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Banks soar while commodities experience volatility

by LLB Finance Reporter
19th Dec 23 10:07 am

With continuing geopolitical conflicts and high levels of inflation, the financial markets continue to endure volatility.

Consumers will be interested to note that the last week has been a particularly turbulent one for the commodities market, while it was a strong week for banks such as Bank of America and Goldman Sachs.

Kate Leaman, chief market analyst at AvaTrade notes the reason for the volatility in commodities and the success of banks.

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Leaman said, “Looking at our most rising table last week, palladium saw its value rise. This comes as the UK imposed sanctions on Russian metals, with the exception of palladium.

While the measures didn’t target Russian supplies of the precious metal specifically, broader concerns around possible disruptions have arisen as Russia supplies 30%-40% of palladium globally. As a result, palladium is on track for its biggest gain since March 2020.

“Elsewhere, Bank of America and Goldman Sachs also experienced an uptick in value. With the Federal Reserve’s decision to keep interest rates at 5.25-5.5% and the central’s bank indication of three interest rate cuts by the end of 2024, investors have adopted a bullish outlook on banks, resulting in their gains.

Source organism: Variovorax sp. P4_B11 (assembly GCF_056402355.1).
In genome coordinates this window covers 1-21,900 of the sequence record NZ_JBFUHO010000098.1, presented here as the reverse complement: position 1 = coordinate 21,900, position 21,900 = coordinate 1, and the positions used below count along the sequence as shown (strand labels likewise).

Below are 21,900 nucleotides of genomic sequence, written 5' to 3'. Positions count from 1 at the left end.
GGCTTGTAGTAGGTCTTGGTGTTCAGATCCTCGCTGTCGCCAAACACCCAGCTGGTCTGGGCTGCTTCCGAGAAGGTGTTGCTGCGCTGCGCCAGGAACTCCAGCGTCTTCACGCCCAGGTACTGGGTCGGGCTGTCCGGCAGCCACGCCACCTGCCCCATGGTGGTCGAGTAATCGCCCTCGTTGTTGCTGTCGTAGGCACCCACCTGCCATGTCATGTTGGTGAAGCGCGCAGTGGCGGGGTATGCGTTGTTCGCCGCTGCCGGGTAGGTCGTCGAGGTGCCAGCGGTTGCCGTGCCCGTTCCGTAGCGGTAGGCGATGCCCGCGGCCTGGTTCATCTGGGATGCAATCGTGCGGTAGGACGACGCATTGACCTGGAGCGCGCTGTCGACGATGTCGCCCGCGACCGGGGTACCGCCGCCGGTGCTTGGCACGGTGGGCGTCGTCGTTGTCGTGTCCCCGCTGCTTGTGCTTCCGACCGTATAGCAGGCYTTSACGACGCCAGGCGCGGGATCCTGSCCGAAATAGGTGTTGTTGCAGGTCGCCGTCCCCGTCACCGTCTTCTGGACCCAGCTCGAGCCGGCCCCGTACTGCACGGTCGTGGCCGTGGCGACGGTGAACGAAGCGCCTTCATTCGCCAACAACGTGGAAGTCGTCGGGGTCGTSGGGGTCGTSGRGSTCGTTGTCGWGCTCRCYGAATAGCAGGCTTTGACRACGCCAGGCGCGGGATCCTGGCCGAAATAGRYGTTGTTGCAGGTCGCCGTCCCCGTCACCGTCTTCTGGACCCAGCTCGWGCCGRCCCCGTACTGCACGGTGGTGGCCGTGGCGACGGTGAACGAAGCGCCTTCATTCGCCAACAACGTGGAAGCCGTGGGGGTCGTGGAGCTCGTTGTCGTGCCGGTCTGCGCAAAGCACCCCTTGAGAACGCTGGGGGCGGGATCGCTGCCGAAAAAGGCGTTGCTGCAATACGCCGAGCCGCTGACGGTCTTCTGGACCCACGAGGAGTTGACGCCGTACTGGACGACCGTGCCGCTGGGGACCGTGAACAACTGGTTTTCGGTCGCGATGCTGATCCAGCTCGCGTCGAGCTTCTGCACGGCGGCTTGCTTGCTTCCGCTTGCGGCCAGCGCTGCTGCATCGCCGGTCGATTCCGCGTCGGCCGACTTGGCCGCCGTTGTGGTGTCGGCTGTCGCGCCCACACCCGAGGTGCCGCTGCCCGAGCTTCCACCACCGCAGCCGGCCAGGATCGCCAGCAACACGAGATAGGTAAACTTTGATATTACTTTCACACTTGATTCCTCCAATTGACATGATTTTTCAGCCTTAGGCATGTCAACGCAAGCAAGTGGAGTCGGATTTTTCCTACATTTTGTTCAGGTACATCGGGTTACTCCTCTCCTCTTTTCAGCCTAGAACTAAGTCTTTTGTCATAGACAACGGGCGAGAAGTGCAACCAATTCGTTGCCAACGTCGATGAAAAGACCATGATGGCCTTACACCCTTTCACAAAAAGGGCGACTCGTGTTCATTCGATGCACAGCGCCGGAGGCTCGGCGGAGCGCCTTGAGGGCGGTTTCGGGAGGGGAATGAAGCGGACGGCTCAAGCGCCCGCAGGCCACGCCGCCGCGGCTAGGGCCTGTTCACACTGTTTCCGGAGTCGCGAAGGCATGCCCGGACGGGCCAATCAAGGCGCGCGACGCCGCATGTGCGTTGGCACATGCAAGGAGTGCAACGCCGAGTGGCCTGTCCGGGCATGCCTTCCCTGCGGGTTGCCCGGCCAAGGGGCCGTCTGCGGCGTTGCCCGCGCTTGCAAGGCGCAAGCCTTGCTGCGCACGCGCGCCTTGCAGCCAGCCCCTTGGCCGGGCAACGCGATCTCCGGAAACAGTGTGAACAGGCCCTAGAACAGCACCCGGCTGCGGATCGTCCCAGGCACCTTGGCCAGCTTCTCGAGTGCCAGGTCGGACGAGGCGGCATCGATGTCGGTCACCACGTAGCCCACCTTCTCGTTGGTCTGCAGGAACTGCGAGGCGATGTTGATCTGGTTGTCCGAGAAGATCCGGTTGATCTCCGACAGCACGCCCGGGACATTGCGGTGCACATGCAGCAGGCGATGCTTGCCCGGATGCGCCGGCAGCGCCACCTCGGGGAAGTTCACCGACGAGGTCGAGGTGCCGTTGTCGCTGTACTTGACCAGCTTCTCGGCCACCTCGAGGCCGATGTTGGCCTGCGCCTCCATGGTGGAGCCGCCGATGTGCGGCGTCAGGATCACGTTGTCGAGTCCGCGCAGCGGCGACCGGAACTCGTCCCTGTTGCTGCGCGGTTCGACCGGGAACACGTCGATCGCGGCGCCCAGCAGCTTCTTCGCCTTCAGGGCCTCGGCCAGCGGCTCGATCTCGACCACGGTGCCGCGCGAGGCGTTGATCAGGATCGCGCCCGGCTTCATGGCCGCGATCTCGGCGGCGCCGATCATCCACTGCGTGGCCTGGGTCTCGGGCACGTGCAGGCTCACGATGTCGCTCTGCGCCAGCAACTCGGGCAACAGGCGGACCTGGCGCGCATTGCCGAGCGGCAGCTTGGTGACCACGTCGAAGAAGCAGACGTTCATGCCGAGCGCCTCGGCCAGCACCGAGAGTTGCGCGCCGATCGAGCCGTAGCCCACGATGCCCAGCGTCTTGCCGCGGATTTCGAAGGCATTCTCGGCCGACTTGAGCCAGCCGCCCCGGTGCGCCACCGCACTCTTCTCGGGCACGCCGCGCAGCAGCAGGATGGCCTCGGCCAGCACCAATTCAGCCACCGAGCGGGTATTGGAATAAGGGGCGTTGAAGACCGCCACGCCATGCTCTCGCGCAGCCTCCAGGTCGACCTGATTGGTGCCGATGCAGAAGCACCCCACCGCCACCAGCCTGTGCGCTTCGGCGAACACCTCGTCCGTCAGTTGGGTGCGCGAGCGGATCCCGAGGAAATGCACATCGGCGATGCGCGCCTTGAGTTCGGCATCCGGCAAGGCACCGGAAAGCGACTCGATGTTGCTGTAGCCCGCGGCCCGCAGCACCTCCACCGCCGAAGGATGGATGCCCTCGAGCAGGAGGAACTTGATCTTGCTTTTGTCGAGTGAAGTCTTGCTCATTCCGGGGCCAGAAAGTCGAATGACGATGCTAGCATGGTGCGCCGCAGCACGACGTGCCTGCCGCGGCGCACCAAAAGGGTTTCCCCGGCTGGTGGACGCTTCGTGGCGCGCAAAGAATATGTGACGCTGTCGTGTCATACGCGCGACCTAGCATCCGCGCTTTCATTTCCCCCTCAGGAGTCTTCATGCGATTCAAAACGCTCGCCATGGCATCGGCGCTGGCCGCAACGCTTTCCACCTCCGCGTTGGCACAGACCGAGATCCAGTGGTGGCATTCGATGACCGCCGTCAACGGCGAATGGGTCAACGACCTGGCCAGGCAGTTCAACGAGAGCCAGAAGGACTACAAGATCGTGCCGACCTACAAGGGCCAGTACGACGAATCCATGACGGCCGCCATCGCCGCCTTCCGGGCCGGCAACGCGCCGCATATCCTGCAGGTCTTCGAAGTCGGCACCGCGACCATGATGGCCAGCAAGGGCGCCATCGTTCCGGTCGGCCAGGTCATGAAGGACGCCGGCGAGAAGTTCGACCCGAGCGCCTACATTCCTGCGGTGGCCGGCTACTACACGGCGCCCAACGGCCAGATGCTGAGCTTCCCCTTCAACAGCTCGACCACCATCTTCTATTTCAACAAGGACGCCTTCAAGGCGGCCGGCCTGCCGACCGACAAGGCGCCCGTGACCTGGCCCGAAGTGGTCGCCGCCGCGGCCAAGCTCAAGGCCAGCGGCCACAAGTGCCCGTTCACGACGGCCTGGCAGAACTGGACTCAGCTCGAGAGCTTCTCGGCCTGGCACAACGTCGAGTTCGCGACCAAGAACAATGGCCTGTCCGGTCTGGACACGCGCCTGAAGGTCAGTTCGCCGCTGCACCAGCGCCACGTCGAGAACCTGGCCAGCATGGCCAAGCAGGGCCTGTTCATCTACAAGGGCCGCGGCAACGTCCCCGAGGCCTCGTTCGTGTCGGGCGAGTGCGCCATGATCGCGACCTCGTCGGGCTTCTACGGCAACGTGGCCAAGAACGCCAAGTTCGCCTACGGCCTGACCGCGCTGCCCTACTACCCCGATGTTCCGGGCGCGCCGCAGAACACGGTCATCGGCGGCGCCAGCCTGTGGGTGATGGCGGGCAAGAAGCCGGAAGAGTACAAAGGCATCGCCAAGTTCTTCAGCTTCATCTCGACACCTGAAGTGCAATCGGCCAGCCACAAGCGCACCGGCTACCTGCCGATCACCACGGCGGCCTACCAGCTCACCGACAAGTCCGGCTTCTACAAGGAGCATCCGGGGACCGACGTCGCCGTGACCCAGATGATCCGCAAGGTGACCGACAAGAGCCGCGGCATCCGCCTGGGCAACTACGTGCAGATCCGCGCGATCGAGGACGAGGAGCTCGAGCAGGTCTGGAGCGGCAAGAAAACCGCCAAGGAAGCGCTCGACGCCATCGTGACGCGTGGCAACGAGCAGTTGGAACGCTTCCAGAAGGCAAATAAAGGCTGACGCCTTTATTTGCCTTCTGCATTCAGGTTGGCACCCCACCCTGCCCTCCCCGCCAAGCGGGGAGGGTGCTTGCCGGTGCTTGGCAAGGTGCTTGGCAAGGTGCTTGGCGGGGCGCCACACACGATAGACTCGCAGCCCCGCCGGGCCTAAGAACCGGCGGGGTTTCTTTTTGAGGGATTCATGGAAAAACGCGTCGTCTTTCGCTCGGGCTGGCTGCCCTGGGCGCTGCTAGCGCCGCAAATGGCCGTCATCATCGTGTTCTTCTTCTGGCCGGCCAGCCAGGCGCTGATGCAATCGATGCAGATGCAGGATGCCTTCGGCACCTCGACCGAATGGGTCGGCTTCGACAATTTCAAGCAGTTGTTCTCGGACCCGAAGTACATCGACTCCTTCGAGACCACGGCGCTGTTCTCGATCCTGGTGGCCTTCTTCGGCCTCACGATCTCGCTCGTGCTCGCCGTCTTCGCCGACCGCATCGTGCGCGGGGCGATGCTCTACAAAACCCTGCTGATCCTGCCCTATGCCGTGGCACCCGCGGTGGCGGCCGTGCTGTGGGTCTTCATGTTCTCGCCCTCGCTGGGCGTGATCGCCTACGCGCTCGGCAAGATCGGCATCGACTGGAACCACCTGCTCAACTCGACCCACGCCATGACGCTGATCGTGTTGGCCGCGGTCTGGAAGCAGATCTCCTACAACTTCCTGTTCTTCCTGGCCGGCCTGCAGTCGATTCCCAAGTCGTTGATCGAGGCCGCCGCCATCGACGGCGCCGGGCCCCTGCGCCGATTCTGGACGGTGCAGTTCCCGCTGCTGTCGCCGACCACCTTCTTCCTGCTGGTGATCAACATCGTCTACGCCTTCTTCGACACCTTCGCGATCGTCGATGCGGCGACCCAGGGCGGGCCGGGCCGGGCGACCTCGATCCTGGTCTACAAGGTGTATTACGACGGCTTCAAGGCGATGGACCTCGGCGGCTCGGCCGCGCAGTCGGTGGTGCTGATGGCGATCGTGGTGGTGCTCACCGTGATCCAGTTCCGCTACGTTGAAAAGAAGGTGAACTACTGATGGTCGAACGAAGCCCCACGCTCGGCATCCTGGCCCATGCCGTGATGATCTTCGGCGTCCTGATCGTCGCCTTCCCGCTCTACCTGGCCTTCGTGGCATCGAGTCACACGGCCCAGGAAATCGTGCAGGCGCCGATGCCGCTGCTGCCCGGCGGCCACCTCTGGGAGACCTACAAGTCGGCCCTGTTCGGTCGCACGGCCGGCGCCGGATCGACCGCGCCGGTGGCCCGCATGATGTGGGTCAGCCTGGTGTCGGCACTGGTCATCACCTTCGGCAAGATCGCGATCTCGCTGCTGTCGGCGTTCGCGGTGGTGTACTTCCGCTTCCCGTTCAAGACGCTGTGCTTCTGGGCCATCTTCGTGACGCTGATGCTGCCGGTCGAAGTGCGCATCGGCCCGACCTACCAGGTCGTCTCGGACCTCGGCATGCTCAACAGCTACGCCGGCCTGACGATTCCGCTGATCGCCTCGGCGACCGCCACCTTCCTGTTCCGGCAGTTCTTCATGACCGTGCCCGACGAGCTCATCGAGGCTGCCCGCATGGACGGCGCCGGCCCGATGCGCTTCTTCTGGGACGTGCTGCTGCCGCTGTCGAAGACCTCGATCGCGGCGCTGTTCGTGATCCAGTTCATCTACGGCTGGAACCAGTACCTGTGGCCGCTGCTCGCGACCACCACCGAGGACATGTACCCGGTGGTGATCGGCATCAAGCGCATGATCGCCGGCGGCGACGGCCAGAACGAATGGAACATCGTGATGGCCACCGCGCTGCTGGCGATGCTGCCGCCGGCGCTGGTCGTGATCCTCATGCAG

“What’s more, Snapchat has again witnessed an increase in its share price after a Wells Fargo analyst upgraded the social media stock to Overweight (Buy) from Equal Weight (Hold). The technology is reported to be up 78% since the start of 2023.

“On our most falling table this week, sugar saw its value plummet, retreating sharply from multi-years highs.

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“This follows Brazil, the largest sugar producer in the world, increasing its sugar production after heavy precipitation in key sugar producing regions. As well as this, another of the world’s largest sugar exporters, India, announced its intention to use more of its sugarcane crop to produce sugar instead of ethanol.

“As a result, sugar supply outpaced demand, leading to the fall in price.

“Pfizer also declined considerably, plunging to a 15-year low. This nosedive is a result of the drug company’s profit and revenue guidance falling short of expectations, discouraging traders from investing in the firm.”

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